Key takeaways

  • If you're seeking more affordable mortgage payments, a loan modification or refinance can help bring relief.
  • Loan modifications cater to homeowners experiencing financial hardship who are unable to make timely payments but want to stay in their homes.
  • Mortgage refinancing replaces your current loan with a new one, often to get a lower interest rate, a different term or both.

A loan modification and a mortgage refinance aim for the same goal — to save you money by lowering your monthly payments. However, when it comes to which option you should choose, keep in mind that these two tactics and their use cases are quite different. To help you explore mortgage modification vs. refinance, let’s look at these two options.

Loan modification vs. refinance

Key terms

Loan refinance
A mortgage refinance involves swapping your current loan with a new one, typically with a different rate, term or both.
Loan modification
A loan modification is a form of relief for borrowers struggling to make mortgage payments.

A refinance is something you choose to do — if you don’t refi, the consequences are minor. You might miss out on some savings, but you won’t lose your house. A loan modification, on the other hand, is a loss mitigation option you might need to do if you are struggling to make mortgage payments. Without a loan modification, you risk going into default and losing your home to foreclosure.

To qualify for a loan modification, you’ll need to be behind on your payments or about to miss a payment, and you’ll need to document an economic hardship. To qualify for a refinance, you’ll need to be current on your mortgage payments and prove that you make enough money to absorb the new payments.

How loan modification works

A loan modification adjusts your current mortgage to make the monthly payments more affordable. To achieve that goal, lenders can reduce the interest rate, extend the loan term or change the loan type (or do a combination of all three). You’ll typically pay a small administration fee to modify your loan.

How refinancing works

When you refinance your mortgage, you replace it with a different one, often with a new interest rate or loan term. Homeowners typically refinance to lower their monthly mortgage payments, pay their home off faster or tap into home equity. Unlike a loan modification, it comes with hefty closing costs.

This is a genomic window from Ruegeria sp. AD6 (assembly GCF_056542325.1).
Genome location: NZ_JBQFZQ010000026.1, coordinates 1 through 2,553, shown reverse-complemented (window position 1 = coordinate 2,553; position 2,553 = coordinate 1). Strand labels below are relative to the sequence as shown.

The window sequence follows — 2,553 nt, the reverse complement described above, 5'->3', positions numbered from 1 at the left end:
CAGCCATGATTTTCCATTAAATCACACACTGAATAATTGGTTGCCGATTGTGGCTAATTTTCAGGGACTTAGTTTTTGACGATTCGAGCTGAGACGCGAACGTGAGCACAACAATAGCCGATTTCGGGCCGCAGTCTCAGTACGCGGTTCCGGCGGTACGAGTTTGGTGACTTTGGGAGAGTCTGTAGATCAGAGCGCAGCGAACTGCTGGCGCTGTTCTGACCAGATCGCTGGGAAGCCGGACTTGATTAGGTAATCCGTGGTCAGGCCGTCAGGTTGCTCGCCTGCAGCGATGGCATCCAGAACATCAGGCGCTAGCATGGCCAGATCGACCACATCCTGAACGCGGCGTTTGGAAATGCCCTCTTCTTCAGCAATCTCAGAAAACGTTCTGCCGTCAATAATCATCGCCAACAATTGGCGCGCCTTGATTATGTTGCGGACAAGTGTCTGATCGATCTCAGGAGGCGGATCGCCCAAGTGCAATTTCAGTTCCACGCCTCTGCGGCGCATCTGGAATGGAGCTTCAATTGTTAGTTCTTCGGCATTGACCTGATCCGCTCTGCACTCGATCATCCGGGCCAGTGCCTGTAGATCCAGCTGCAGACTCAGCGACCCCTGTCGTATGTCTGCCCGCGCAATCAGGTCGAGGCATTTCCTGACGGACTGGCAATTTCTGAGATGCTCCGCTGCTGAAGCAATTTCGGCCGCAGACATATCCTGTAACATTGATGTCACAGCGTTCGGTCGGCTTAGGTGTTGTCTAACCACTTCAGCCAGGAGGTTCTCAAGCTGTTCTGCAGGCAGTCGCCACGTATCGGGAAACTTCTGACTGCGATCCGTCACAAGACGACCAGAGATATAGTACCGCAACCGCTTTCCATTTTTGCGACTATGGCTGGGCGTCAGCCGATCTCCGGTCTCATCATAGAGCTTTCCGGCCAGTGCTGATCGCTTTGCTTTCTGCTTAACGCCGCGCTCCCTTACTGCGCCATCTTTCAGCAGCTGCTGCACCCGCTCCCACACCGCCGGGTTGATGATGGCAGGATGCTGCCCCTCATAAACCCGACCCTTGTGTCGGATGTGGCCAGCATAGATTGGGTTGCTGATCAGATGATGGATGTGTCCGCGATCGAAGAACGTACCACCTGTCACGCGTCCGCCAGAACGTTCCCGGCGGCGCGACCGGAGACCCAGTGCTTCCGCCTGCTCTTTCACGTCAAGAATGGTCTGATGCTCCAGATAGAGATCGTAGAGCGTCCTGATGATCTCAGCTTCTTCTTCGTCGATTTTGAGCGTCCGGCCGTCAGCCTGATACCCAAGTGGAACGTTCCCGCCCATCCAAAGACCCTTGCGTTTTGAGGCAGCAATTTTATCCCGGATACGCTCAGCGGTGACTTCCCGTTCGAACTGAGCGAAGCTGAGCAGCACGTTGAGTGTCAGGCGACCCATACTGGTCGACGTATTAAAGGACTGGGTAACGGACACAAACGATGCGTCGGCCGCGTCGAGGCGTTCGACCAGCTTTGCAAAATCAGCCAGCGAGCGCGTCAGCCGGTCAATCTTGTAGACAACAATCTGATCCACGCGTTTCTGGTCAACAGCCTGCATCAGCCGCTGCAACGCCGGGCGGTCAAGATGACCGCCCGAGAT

When loan modifications make sense

If you have not been able to stay current on your mortgage payments, a loan modification could make sense, provided you can get approval from your lender. You should also consider a loan modification in these situations:

  • You have poor credit. Modifications are attractive to struggling borrowers because they don’t require a high credit score. This option is designed to keep borrowers out of foreclosure.
  • You’re unable to provide proof of income. Unlike refinances, loan modifications do not require proof of income to get approved. You will need to provide documentation of a financial hardship, however.
  • You need immediate relief. Usually, loan modifications provide immediate mortgage relief, whereas refinancing can take 30 days or more. Borrowers can’t access cash via loan modifications (like in a cash-out refinance), but a loan modification doesn’t prevent homeowners from selling their homes.

Before applying for a loan modification, consider the pros and cons to determine if it’s a good fit for your financial situation.

Pros of loan modification

  • Lower monthly payments: By extending the loan term or lowering your interest rate, you could owe lower monthly mortgage payments.
  • Avoid default and foreclosure: Agreeing to loan modification can help you avoid losing your house from missing mortgage payments.
  • Keep the same loan with new terms: This is a big difference between loan modification and refinance. With modification, you keep the loan rather than swapping it out for a new one. This helps you avoid paying closing costs for initiating a new loan.

Cons of loan modification

  • Must show hardship: Lenders will only explore this option with you if you can show proof of financial hardship, such as job loss or divorce.